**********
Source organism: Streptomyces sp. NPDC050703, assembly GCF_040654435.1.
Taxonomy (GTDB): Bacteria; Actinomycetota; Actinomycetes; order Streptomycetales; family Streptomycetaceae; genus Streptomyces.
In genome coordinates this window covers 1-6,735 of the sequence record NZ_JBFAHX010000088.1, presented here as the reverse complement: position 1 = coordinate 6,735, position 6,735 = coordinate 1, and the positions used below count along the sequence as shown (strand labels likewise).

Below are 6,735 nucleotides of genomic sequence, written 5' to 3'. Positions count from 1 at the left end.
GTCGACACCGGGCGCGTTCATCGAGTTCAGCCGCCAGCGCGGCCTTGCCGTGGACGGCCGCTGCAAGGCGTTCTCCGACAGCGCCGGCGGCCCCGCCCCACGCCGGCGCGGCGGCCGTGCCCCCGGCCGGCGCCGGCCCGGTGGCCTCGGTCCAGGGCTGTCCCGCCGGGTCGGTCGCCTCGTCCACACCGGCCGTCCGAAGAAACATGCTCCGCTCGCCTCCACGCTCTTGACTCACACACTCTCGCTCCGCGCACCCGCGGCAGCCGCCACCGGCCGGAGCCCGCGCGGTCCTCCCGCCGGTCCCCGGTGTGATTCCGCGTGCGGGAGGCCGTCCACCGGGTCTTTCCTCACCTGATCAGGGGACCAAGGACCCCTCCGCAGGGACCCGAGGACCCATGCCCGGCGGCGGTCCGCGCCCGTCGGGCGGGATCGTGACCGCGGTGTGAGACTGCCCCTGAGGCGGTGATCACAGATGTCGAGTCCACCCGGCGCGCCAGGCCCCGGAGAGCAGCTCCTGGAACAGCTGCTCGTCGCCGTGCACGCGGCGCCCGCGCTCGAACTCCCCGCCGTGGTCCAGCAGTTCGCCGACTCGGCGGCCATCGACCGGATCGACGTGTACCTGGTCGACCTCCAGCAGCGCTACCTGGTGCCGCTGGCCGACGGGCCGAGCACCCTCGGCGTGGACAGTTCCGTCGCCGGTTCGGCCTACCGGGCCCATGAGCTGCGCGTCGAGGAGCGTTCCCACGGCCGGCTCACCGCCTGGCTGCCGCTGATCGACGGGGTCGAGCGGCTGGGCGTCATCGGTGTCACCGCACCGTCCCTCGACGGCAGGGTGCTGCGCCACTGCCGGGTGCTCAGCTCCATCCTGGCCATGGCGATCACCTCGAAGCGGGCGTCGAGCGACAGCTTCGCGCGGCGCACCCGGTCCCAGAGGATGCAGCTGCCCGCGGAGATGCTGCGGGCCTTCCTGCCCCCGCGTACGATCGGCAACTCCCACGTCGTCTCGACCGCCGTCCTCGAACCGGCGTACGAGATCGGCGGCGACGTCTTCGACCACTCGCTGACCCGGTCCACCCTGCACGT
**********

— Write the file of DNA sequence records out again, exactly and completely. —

Source organism: Streptomyces sp. NPDC050703, assembly GCF_040654435.1.
Taxonomy (GTDB): Bacteria; Actinomycetota; Actinomycetes; order Streptomycetales; family Streptomycetaceae; genus Streptomyces.
In genome coordinates this window covers 1-6,735 of the sequence record NZ_JBFAHX010000088.1, presented here as the reverse complement: position 1 = coordinate 6,735, position 6,735 = coordinate 1, and the positions used below count along the sequence as shown (strand labels likewise).

Below are 6,735 nucleotides of genomic sequence, written 5' to 3'. Positions count from 1 at the left end.
GTCGACACCGGGCGCGTTCATCGAGTTCAGCCGCCAGCGCGGCCTTGCCGTGGACGGCCGCTGCAAGGCGTTCTCCGACAGCGCCGGCGGCCCCGCCCCACGCCGGCGCGGCGGCCGTGCCCCCGGCCGGCGCCGGCCCGGTGGCCTCGGTCCAGGGCTGTCCCGCCGGGTCGGTCGCCTCGTCCACACCGGCCGTCCGAAGAAACATGCTCCGCTCGCCTCCACGCTCTTGACTCACACACTCTCGCTCCGCGCACCCGCGGCAGCCGCCACCGGCCGGAGCCCGCGCGGTCCTCCCGCCGGTCCCCGGTGTGATTCCGCGTGCGGGAGGCCGTCCACCGGGTCTTTCCTCACCTGATCAGGGGACCAAGGACCCCTCCGCAGGGACCCGAGGACCCATGCCCGGCGGCGGTCCGCGCCCGTCGGGCGGGATCGTGACCGCGGTGTGAGACTGCCCCTGAGGCGGTGATCACAGATGTCGAGTCCACCCGGCGCGCCAGGCCCCGGAGAGCAGCTCCTGGAACAGCTGCTCGTCGCCGTGCACGCGGCGCCCGCGCTCGAACTCCCCGCCGTGGTCCAGCAGTTCGCCGACTCGGCGGCCATCGACCGGATCGACGTGTACCTGGTCGACCTCCAGCAGCGCTACCTGGTGCCGCTGGCCGACGGGCCGAGCACCCTCGGCGTGGACAGTTCCGTCGCCGGTTCGGCCTACCGGGCCCATGAGCTGCGCGTCGAGGAGCGTTCCCACGGCCGGCTCACCGCCTGGCTGCCGCTGATCGACGGGGTCGAGCGGCTGGGCGTCATCGGTGTCACCGCACCGTCCCTCGACGGCAGGGTGCTGCGCCACTGCCGGGTGCTCAGCTCCATCCTGGCCATGGCGATCACCTCGAAGCGGGCGTCGAGCGACAGCTTCGCGCGGCGCACCCGGTCCCAGAGGATGCAGCTGCCCGCGGAGATGCTGCGGGCCTTCCTGCCCCCGCGTACGATCGGCAACTCCCACGTCGTCTCGACCGCCGTCCTCGAACCGGCGTACGAGATCGGCGGCGACGTCTTCGACCACTCGCTGACCCGGTCCACCCTGCACGT